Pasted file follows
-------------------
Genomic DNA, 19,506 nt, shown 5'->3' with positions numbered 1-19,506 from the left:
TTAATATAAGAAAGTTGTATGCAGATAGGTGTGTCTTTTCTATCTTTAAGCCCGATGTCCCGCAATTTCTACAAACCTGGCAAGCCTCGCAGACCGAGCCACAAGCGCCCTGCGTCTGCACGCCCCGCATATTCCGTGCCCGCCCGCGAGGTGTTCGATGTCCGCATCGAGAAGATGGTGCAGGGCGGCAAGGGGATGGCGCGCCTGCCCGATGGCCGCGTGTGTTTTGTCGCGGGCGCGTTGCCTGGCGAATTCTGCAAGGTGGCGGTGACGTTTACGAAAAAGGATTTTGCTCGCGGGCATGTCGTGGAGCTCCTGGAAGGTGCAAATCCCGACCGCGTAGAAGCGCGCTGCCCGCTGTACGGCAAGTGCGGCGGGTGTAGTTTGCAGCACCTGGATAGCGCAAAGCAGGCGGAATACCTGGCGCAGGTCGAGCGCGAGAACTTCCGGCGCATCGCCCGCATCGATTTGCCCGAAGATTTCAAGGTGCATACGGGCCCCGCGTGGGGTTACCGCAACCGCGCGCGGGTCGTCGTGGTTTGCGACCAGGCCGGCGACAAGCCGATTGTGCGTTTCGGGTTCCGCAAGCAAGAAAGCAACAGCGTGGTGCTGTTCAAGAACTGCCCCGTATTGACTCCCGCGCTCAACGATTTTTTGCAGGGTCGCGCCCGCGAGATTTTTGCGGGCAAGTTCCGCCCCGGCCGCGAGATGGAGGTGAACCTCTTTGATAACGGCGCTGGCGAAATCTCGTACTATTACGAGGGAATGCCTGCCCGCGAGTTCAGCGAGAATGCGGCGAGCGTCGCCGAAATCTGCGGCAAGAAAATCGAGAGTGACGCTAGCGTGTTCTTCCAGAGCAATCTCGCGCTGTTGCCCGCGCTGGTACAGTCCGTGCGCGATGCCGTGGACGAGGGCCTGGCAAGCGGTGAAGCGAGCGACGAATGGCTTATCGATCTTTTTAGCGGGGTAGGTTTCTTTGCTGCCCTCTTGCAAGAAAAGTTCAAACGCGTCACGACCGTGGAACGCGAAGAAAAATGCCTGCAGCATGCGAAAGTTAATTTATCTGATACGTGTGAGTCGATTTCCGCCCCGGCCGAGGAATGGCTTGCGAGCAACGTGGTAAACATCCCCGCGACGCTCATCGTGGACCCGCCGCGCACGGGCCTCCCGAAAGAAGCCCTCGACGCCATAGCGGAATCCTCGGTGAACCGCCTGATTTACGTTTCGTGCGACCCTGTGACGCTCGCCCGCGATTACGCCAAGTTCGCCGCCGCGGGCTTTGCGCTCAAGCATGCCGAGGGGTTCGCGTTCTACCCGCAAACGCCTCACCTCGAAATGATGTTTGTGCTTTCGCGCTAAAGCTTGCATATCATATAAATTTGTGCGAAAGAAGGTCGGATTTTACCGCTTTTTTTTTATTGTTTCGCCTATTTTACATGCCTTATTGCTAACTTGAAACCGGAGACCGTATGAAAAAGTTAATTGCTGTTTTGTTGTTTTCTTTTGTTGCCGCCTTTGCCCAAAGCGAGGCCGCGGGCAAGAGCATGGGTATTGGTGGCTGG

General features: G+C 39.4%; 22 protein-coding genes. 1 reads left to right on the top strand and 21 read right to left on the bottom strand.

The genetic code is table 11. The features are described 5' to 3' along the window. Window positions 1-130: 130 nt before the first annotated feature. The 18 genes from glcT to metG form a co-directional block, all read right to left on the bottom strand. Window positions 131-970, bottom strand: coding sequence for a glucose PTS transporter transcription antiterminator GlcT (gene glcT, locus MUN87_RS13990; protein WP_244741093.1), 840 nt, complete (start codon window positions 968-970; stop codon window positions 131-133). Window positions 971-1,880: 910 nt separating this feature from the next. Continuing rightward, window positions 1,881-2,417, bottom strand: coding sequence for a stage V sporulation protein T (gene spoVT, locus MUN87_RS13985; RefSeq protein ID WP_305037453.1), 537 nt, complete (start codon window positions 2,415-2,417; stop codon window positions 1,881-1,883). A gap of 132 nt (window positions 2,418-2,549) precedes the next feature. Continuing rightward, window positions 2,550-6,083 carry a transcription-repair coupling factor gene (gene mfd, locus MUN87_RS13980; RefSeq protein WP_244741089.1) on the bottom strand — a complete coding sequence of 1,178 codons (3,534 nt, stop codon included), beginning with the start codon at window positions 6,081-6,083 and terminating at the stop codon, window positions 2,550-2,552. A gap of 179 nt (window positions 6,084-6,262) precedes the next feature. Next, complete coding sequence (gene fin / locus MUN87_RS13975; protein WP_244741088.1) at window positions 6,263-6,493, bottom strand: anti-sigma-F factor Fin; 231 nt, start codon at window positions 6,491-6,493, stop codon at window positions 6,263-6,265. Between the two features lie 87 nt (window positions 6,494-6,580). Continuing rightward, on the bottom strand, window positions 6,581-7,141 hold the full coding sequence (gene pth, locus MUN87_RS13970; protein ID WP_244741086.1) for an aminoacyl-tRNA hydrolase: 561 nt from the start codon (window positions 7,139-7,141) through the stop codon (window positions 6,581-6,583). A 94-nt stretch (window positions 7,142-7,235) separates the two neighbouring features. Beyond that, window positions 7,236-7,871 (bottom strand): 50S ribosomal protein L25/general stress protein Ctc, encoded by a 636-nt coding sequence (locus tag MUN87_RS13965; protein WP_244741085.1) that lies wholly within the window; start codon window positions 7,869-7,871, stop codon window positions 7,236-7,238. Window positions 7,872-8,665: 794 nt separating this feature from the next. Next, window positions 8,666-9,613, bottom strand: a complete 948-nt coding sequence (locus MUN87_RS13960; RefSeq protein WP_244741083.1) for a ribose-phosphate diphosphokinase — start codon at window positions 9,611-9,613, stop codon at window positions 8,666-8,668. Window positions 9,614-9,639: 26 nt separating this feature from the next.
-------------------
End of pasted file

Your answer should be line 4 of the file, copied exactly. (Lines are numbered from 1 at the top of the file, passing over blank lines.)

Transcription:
The genetic code is table 11. The features are described 5' to 3' along the window. Window positions 1-130: 130 nt before the first annotated feature. The 18 genes from glcT to metG form a co-directional block, all read right to left on the bottom strand. Window positions 131-970, bottom strand: coding sequence for a glucose PTS transporter transcription antiterminator GlcT (gene glcT, locus MUN87_RS13990; protein WP_244741093.1), 840 nt, complete (start codon window positions 968-970; stop codon window positions 131-133). Window positions 971-1,880: 910 nt separating this feature from the next. Continuing rightward, window positions 1,881-2,417, bottom strand: coding sequence for a stage V sporulation protein T (gene spoVT, locus MUN87_RS13985; RefSeq protein ID WP_305037453.1), 537 nt, complete (start codon window positions 2,415-2,417; stop codon window positions 1,881-1,883). A gap of 132 nt (window positions 2,418-2,549) precedes the next feature. Continuing rightward, window positions 2,550-6,083 carry a transcription-repair coupling factor gene (gene mfd, locus MUN87_RS13980; RefSeq protein WP_244741089.1) on the bottom strand — a complete coding sequence of 1,178 codons (3,534 nt, stop codon included), beginning with the start codon at window positions 6,081-6,083 and terminating at the stop codon, window positions 2,550-2,552. A gap of 179 nt (window positions 6,084-6,262) precedes the next feature. Next, complete coding sequence (gene fin / locus MUN87_RS13975; protein WP_244741088.1) at window positions 6,263-6,493, bottom strand: anti-sigma-F factor Fin; 231 nt, start codon at window positions 6,491-6,493, stop codon at window positions 6,263-6,265. Between the two features lie 87 nt (window positions 6,494-6,580). Continuing rightward, on the bottom strand, window positions 6,581-7,141 hold the full coding sequence (gene pth, locus MUN87_RS13970; protein ID WP_244741086.1) for an aminoacyl-tRNA hydrolase: 561 nt from the start codon (window positions 7,139-7,141) through the stop codon (window positions 6,581-6,583). A 94-nt stretch (window positions 7,142-7,235) separates the two neighbouring features. Beyond that, window positions 7,236-7,871 (bottom strand): 50S ribosomal protein L25/general stress protein Ctc, encoded by a 636-nt coding sequence (locus tag MUN87_RS13965; protein WP_244741085.1) that lies wholly within the window; start codon window positions 7,869-7,871, stop codon window positions 7,236-7,238. Window positions 7,872-8,665: 794 nt separating this feature from the next. Next, window positions 8,666-9,613, bottom strand: a complete 948-nt coding sequence (locus MUN87_RS13960; RefSeq protein WP_244741083.1) for a ribose-phosphate diphosphokinase — start codon at window positions 9,611-9,613, stop codon at window positions 8,666-8,668. Window positions 9,614-9,639: 26 nt separating this feature from the next.